17th Oct2015

Frightfest Presents: ‘Estranged’ Review

by Paul Metcalf

Stars: Craig Conway, James Cosmo, Bob Duff, James Lance, Amy Manson, Faye McLoughlin, Eileen Nicholas, Nora-Jane Noone, Simon Quarterman, Joy Sanders | Written by William Borthwick, Simon Fantauzzo | Directed by Adam Levins


When January (Amy Manson) is almost killed in a traffic accident, she and her boyfriend Callum (Simon Quarterman) head to her family home. Suffering from amnesia she has no idea why she once left, never to return. Trying to remember her past she looks to her family and Callum for help. When he suddenly leaves though she’s left trapped with the family she doesn’t remember and a dark history that waits to be revealed.

For the first half of the film Estranged is a slow-paced movie with an ominous feel. There is an almost formulaic way that it fits into the same old structures of this type of story and when the past slowly starts to reveal itself it feels like there won’t be any shocks. With the disappearance of Callum though things start to take a dark turn and it gets very uncomfortable, almost to the point that it can be hard to watch.

With a family of psychopaths, a mother (Eileen Nicholas) who seems to be doped up to the eyeballs to cope with whatever is going on, and a butler (Craig Conway) who walks around looking on the verge of a mental breakdown, there is a mystery that keeps you gripped to Estranged. At points there is almost a feel of movies like Mum & Dad, and to a point these are similar films, but this one feels to have more of an impact. While Mum & Dad has a more fantastical feel to it, Estranged is very real and doesn’t need gore to hit home. If anything it gets a little too real and may be too much for some.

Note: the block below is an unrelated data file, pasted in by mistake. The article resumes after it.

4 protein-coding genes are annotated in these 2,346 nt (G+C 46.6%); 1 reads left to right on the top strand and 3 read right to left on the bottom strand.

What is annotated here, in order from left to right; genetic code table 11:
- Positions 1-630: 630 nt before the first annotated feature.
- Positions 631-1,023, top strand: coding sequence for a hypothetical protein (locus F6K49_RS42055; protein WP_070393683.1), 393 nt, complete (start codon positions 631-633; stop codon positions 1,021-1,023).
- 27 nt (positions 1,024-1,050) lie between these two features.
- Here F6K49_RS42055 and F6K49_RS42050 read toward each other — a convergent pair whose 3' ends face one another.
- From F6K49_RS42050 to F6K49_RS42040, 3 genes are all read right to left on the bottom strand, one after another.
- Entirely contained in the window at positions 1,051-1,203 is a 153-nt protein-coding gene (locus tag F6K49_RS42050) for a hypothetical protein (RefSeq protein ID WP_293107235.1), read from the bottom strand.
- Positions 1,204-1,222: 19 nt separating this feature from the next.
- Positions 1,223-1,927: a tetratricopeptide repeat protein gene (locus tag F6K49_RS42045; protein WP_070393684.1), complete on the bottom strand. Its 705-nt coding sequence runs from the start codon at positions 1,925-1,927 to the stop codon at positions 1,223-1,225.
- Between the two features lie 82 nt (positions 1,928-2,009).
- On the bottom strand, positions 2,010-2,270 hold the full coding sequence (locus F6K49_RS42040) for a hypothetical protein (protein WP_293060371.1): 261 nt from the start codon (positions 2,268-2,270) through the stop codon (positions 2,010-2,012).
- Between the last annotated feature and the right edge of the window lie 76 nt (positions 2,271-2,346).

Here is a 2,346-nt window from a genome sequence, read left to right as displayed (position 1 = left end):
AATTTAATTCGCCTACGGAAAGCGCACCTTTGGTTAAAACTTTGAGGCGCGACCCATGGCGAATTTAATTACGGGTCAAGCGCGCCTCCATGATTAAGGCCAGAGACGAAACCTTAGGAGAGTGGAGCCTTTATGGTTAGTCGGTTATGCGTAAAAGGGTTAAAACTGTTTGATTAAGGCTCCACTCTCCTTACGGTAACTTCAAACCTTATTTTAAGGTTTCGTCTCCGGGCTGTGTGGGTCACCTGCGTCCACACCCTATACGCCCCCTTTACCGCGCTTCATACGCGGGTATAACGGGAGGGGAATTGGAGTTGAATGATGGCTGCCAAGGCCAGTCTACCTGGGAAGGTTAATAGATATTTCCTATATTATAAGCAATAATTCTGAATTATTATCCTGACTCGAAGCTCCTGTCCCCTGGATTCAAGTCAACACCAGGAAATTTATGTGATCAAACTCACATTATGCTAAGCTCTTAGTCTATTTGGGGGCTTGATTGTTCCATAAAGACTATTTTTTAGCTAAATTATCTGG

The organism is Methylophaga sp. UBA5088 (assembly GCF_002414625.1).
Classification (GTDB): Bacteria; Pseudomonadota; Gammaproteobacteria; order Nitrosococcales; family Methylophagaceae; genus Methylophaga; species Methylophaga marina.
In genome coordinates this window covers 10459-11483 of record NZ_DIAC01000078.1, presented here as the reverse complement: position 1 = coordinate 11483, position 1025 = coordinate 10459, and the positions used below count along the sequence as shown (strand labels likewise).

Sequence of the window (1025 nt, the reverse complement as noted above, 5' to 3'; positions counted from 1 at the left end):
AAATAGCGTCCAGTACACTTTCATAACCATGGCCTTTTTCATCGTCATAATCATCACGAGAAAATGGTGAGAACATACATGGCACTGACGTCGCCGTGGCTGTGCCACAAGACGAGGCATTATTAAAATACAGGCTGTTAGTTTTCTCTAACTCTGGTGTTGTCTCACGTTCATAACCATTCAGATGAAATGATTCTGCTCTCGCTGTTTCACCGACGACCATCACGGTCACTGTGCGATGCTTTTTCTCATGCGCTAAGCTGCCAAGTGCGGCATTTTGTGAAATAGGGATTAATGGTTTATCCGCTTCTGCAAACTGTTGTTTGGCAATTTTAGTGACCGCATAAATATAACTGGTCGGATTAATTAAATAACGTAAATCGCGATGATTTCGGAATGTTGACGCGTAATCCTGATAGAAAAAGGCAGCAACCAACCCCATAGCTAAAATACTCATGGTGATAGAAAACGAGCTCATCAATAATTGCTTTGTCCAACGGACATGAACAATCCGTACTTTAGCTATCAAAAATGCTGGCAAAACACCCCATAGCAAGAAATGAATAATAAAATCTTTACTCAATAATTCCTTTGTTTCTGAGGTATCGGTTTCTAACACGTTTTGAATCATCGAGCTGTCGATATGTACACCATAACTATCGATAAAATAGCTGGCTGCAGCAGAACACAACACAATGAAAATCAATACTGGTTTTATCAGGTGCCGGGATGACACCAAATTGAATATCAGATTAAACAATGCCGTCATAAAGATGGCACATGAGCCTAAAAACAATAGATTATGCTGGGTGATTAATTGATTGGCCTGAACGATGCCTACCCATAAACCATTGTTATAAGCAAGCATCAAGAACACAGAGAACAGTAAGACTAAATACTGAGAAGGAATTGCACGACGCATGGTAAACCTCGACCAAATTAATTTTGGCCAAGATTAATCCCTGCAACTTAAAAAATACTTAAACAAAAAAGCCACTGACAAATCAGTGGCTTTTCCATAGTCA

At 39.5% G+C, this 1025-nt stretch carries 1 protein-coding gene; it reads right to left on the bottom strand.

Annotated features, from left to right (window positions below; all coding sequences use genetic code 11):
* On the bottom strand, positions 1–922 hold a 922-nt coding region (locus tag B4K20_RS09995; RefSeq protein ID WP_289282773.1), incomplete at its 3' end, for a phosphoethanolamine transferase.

While Amy Manson puts on a good performance as January, and the cast as a whole do, the most dominant performance comes from James Cosmo as the father. He plays a role we are all familiar with, the so-called head of the house who almost has a tyrannical rule over the house, putting fear into all others who get in his way. With the events we see in the film, sometimes you have to feel for an actor like Cosmo, especially when he puts on such a good performance. While I won’t reveal just what his character does, you will most definitely hate him by the end of the movie, and feel no pity for him at all.

Estranged is one of those movies that disarms the audience by letting you think that this is just another horror film following the same routine to creep the audience out a little. When the credits role though and you have chance to let what you’ve seen sink it, you’ll feel very uncomfortable and find it hard to forget. Estranged is a very good, effective psychological horror that is hard to watch, but if you can handle it you’ll be left very impressed with what you’ve seen.

****½  4.5/5

Estranged is released on VOD in the UK from October 19th through FrightfestPresents.co.uk. Read the rest of our Frightfest Presents reviews by clicking on the posters below:

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Estranged review originally posted on PisssedOffGeek

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